Note: In later lessons we will discuss how muscle cells adapt to exercise to enhance strength, endurance and power.

    Why is this information important: 

It is important to be aware of muscle cell physiology to inform the decision making process during interventions for rehab, fitness or performance.  For example, the knowledge that available ATP is necessary for continued contraction may influence our understanding of research on energy systems and acute variables (reps, load, tempo).  The physiology of contraction may also help in understanding how creatine phosphate supplementation plays a role in augmenting training.

Second, knowledge of physiology becomes a misinformation filter. Too many myths, misguided recommendations and physiologically impossible promises are peddled to the professional and consumer alike .  Having a strong foundation of physiology may help in deciding which recommendations have potential to work and which do not.

To sum up, understanding this process should bring a feeling of shear amazement at the intricacy of the human body.  consider that this happens many times per second, at every muscle cell of every motor unit, of every muscle you recruit at every joint, every time.

Stimulus (intent, reflex, motor program, etc)

Action potential at motor neuron

Conducted by axon to synapse

ACh released into the neuromuscular junction

ACh binds to receptors on motor end plate of the muscle cell

Sodium ion channels open on the motor endplate

Action potential is proprogated across sarcolemna

Action potential conducts down T-tubules

Opens voltage-regulated calcium channels

Calcium is released and binds to troponin

The change in the shape of the troponin-tropomyosin complex exposes binding sites

ATP binds to Myosin

Hydrolized ATP becomes ADP and extends the myosin head

The myosin head binds to an available binding site on troponin

Release of ADP results in flexing of the myosin head

Flexing the myosin head pulls actin resulting in a power stroke

ATP binds to myosin releasing the head from troponin

Process starts over at a binding site further down actin.

This step is the multiplied by the number of binding sites on each protein, the number of proteins in each sarcomere, the number of proteins in parallel in each myofibrile, and the number myofibrile in each muscle cell.

Force output is then multiplie again, and calibrated for function, by the number of cells in the motor unit recruited, and the number of motor units recruited.

Note: Every step represents years of work from incredible minds, and pivotal peer-reviewed publications.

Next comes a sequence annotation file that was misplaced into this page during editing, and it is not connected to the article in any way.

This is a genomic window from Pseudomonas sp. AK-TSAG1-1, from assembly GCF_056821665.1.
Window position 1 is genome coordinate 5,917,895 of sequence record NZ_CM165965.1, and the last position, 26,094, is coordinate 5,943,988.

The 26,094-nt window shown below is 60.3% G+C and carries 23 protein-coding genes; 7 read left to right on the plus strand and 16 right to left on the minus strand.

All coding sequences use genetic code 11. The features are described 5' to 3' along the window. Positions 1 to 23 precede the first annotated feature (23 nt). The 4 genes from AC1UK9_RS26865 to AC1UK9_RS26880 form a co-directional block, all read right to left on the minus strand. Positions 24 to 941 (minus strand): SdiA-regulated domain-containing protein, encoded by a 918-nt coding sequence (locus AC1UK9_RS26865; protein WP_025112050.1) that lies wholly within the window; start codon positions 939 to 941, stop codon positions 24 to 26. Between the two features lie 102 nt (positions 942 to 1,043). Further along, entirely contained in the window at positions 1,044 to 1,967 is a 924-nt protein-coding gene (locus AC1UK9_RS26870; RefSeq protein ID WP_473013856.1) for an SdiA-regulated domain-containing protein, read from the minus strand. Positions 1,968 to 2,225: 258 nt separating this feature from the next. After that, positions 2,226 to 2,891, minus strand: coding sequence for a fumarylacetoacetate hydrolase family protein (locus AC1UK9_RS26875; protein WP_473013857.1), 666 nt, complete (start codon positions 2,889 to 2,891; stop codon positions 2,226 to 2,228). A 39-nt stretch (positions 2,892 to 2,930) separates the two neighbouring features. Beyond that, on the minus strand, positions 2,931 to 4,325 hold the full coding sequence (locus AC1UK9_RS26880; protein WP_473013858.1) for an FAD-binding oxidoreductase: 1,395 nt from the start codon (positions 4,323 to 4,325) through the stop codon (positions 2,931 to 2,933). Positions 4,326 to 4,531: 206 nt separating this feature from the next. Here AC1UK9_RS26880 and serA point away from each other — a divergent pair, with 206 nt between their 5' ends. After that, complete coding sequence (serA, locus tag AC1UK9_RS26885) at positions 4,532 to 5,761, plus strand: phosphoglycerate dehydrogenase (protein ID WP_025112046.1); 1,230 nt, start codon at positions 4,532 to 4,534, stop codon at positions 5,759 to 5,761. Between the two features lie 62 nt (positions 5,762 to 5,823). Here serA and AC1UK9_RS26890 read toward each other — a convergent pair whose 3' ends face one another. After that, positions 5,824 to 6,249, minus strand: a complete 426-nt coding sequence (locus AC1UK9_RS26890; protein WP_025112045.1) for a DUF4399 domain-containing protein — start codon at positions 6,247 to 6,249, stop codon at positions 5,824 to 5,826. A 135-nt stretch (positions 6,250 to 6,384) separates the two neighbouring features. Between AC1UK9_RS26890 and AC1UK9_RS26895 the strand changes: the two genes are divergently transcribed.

Length-Tension Relationship:

The amount of over-lap between actin and myosin filaments (A-band) is correlated with number of cross-bridges that can form moreover the amount of force that can be generated. A muscle cell will produce less force when approaching a maximally shortened length. This results in a “upside-down U” shaped relationship between length and tension, with most muscles producing the most force close to their resting length.

Length/Tension Relationship: the “active” portion of this graph is explained by the interaction between actin and myosin described above, the passive relationship is as if the muscle was being stretch and resistance to extensibility is being imparted by proteins like titin and the connective tissue layers. By Mokele [Public domain], via Wikimedia Commons


Haff, G.G., Triplett, N.T. (2016). Essentials of Strength and Conditioning Training. (4th Ed.). Human Kinetics; Champaign, Il.

Saladin, K. (2012). Anatomy & Physiology: The unity of form and function. (6th ed.). New York: McGraw-Hill.

Lodish, H., et al. (2000). Molecular Cell Biology. (4th ed.). New York: W.H. Freeman.

Grosberg, A., et al. (2011). Self-organization of muscle cell structure and function. PLoSOne. http://doi.org/10.1371/journal.pcbi.1001088.

Bodriau, S., Vincent, M., Cote, C.H., & Rogers, P.A. (1993). Cytoskeletal structure of skeletal muscle: identification of an intricate exosarcomeric microtubule lattice in slow-and fast-twitch muscle fibers.

Schoenfield, B. (2016). Science & Development of Muscle Hypertrophy. Human Kinetics; Champaign, Il.

Tiidus, P. (2008). Skeletal Muscle Damage and Repair. Human Kinetics; Champaign, Il.

Cooper, G.M. (2000). The Cell: A Molecular Approach. (2nd ed.). Massachusetts: Sinauer Associates.